Last edited by YNWaN; 28-09-2019 at 09:28.

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  5. #25
    Join Date: Mar 2017

    Location: Seaford UK

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    I'm Dennis.

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    "the platter mat should only provide a perfect interface between record and platter! "

    On that basis I have bought a sheet of 3mm PVC sheeting and made a mat for my Linn, having been fed up with the felt which encouraged static and hence dust, and was more of a risk to the stylus also.

    My reasoning was that the felt was very non dense, and the PVC is more so, probably nearer that of the record and the aluminium platter, thus the mechanical impedance will be a greater match.

    Cleaning will be easier, but I haven't tried it yet.

  6. #26
    Join Date: Apr 2016

    Location: Brussels

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    I'm Sven.

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    On the Puresound Tenuto mat:

    Quote Originally Posted by Bigman80 View Post
    personally I haven't heard a negative as of yet and I have had mine in for over a year.
    Dave Cawley from Sound Hi Fi prefers the Oyaide BR-12 on his SP10 Mk2 restaurations.

    Some others say the weight will wear out the bearing, on any turntable. People with technical skills that I trust, reinforce the bearing of the Garrard 301 with an extra thrust plate, when using the Tenuto mat.

    Any thoughts on that?
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  7. #27
    Join Date: Nov 2015

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    I'm Oliver.

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    Quote Originally Posted by Boussven View Post
    On the Puresound Tenuto mat:



    Dave Cawley from Sound Hi Fi prefers the Oyaide BR-12 on his SP10 Mk2 restaurations.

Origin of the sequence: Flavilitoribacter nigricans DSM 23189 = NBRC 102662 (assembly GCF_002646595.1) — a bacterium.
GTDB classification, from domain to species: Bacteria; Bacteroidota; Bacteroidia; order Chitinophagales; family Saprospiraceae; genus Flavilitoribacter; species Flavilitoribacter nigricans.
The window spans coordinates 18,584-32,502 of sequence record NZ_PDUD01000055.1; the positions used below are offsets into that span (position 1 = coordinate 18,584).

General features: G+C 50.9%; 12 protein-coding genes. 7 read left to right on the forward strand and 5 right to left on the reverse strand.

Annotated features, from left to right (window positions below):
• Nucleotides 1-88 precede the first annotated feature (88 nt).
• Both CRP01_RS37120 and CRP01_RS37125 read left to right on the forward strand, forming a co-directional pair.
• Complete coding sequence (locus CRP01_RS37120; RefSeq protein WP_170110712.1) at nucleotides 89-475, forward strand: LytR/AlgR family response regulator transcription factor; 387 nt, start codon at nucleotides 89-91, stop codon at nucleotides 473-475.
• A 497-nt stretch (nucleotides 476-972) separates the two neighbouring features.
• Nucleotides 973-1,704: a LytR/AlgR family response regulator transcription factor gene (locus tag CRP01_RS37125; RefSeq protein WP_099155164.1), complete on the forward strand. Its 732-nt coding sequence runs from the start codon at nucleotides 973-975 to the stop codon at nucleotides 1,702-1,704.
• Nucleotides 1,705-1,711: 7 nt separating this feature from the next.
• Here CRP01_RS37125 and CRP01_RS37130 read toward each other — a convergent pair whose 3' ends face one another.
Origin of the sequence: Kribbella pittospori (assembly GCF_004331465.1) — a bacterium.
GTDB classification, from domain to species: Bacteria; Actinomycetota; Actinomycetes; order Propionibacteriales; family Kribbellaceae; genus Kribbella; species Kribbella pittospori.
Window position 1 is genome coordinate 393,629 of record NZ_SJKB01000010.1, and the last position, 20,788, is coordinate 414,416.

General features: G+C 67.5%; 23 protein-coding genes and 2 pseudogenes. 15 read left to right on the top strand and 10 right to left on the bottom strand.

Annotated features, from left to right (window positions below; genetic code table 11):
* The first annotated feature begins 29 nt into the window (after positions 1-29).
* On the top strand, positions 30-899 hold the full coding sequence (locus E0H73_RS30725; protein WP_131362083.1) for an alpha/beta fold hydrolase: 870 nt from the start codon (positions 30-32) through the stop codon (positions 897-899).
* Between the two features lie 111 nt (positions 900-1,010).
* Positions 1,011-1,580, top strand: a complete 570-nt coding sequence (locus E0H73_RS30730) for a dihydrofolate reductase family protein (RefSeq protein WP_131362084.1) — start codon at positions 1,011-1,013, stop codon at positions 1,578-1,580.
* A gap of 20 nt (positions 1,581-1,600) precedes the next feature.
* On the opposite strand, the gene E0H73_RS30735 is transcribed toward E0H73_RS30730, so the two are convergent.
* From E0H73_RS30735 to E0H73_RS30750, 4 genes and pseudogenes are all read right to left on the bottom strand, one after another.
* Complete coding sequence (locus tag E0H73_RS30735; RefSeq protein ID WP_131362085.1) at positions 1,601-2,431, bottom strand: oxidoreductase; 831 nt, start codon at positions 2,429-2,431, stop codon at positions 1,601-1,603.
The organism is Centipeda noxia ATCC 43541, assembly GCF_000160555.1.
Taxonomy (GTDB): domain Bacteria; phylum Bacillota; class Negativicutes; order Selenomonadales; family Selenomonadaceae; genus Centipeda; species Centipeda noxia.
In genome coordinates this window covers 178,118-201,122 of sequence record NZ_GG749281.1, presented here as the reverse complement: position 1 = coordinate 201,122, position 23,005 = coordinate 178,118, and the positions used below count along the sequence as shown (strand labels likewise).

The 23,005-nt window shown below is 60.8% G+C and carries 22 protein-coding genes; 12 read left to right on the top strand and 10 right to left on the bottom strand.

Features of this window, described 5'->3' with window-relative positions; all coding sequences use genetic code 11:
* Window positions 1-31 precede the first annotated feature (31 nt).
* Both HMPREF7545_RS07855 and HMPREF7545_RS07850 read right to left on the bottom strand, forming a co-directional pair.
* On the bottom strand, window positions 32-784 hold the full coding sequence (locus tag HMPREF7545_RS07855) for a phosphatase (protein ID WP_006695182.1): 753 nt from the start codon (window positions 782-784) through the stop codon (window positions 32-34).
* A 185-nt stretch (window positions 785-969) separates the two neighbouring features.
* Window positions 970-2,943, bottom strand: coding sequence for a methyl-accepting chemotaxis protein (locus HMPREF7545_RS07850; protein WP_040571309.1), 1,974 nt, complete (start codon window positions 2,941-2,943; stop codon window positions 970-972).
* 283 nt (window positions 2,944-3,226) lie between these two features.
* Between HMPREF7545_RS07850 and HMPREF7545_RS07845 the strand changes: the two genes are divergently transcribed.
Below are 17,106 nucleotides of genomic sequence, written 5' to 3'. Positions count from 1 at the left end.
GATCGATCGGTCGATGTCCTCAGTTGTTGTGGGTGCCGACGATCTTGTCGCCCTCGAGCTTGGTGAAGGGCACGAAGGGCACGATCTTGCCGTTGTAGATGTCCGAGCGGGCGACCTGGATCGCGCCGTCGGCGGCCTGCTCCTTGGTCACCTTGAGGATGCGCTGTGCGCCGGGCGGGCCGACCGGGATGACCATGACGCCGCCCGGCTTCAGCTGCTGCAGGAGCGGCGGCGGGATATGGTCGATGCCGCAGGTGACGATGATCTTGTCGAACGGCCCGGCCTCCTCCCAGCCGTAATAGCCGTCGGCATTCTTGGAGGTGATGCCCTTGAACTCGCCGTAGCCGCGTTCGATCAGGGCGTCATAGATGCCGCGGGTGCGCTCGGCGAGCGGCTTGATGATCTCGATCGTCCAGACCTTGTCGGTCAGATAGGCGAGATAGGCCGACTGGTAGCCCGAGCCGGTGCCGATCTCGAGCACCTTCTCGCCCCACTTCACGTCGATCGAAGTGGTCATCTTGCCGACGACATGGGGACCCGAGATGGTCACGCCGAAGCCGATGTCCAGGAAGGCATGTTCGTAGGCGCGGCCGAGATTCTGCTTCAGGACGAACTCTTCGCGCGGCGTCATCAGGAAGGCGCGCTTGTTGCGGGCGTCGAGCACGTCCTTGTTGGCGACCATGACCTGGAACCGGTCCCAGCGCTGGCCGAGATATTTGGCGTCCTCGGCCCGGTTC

Some others say the weight will wear out the bearing, on any turntable. People with technical skills that I trust, reinforce the bearing of the Garrard 301 with an extra thrust plate, when using the Tenuto mat.

    Any thoughts on that?
    No, not really.

    I suppose it's entirely possible that having extra, unplanned weight could cause a bit more wear on the bearing but up untill right now, I haven't seen or heard of a single SP10 with reports of excess bearing wear from using a heavy platter mat.

    What's more, there's a theory that is possible for almost everything but whether it ever actually pans out is another thing entirely.

    Mr Phonomac has used one for years and as he is the man to know, I trust his opinion that its fine.

    If anything I'd be more concerned with the motor needing to shift more weight than it was planned to have in the conception of its design. I am reassured though that there is more than enough capability in the motor to handle this without stress.

    The Technics Guru, Mr Phonomac would be the guy to ask and to be honest, if he says it's fine (which he does) then it fine. No doubt about it.
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  8. #28
    Join Date: Sep 2014

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    I'm jamie.

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    i would have thought its pretty obvious that if you add another 5 kg to the platter the thurst pad will wear quicker than if you dont add 5kg.
    with that said it doesn't bother me.